Different Types of Packaging Materials

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When selecting the right packaging for your products, there are three things to consider: cost, utility and aesthetic. Packaging is much like the clothes you wear: It makes a statement about your company before the customer ever sees your product.

Some companies, like Apple, spend a lot of time selecting their materials and designing their packaging to make opening the box an impressive experience for their customers — an experience equivalent to the cost of their product. However, when buying a box of nails, utility is much more important than aesthetic.

Classification of Packaging Materials

Product packaging can be classified into two categories: primary and secondary packaging. This applies to any company sending items in bulk or for businesses sending products directly to the customer via mail or courier.

Primary packaging is the final packaging separating your product from your customer. This could be the box and wax paper for breakfast cereal or the cardboard box containing a laptop. For consumer goods, primary packaging often becomes an extension of the product based on its design, colors, use of logos or, like a Coca-Cola bottle, the package's shape.

Secondary packaging is the packaging that contains individual units of your product, like the cardboard carton containing an item you ship directly to a customer or the shrink-wrapped pallet containing 100 laptops. Secondary packaging is used to get the product to distributors and retail outlets in bulk. Its purpose is to protect the products while in transit or when being stored before sale.

Types of Packaging Materials

  • Plastic: The most common package material, plastic can be rigid or flexible, and it's light in weight. Plastic resin ranges from polyethylene terephthalate used for bottles to low-density polyethylene used for egg cartons and loose-fill packing peanuts.

  • Glass: Includes bottles and jars for food, cosmetics and other products

  • Metal: Used primarily for food and beverage cans containing anything from beans to soft drinks

  • Paper and paperboard: Includes cardboard boxes. In 2017, the recycling rate for corrugated boxes was 88.4%, according to the Environmental Protection Agency.

Types of Packing Materials for Shipping

When shipping products to your customers, your choice in packing materials should be determined by the product you're shipping. A T-shirt, for example, doesn't require the same packing materials as a crystal vase. In most cases, nonfragile products can be placed in a sturdy cardboard box with filler material such as:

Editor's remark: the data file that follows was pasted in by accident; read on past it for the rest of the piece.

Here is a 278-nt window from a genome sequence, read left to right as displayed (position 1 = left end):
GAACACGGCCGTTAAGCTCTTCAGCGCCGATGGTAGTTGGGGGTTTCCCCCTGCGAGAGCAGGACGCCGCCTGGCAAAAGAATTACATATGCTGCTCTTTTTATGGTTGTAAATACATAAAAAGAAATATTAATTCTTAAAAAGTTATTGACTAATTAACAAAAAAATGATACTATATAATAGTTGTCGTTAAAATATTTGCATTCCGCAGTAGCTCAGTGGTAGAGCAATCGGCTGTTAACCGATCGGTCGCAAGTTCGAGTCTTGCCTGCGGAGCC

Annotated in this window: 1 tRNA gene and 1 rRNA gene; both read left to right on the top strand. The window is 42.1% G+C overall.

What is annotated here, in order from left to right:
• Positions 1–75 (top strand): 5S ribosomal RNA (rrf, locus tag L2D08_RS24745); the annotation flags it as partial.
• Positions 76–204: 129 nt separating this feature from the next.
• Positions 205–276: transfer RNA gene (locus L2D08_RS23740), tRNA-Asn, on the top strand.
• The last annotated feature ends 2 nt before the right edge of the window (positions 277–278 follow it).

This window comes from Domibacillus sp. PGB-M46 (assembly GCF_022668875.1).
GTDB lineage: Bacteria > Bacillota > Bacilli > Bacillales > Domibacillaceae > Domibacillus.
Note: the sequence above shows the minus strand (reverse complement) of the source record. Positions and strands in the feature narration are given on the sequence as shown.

• Crumpled paper
  • Tissue paper
  • Packing peanuts
  • Popcorn
  • Bubble wrap
  • Foam

Anything that can be damaged by dust or water should be placed in a plastic bag before going in the box. Sensitive products, like cameras, cell phones or laptops, should be shipped in their primary packaging with that box being placed in a second box for shipping. Surround the primary box with foam or bubble wrap to keep it from moving in the secondary box.

Even if you don't sell a lot of products, if a customer is paying you for a product, you should take care in selecting your materials. Don't reuse boxes from other companies with their logos on them, and don't use used boxes that other customers have sent back with a return. Everything you use should be clean and in good condition.

Food Packaging Laws

If you're in the food industry, it's vital that you keep yourself informed of laws regarding packaging food, from the FDA down to your local government. Improper use of packaging materials for food can be a health hazard, and the use of disposable plastic foam packaging for food is being outlawed in many jurisdictions.

As an example, Bisphenol A, or BPA, is a common component in plastic bottles and the lining of metal lids on jars. The FDA allows the use of this chemical in most foods, with the exception of food intended for infants. BPA cannot be used in baby bottles, formula packaging or sippy cups.

References

About the Author

A published author, David Weedmark has advised businesses on technology, media and marketing for more than 20 years and used to teach computer science at Algonquin College. He is currently the owner of Mad Hat Labs, a web design and media consultancy business. David has written hundreds of articles for newspapers, magazines and websites including American Express, Samsung, Re/Max and the New York Times' About.com.

Photo Credits

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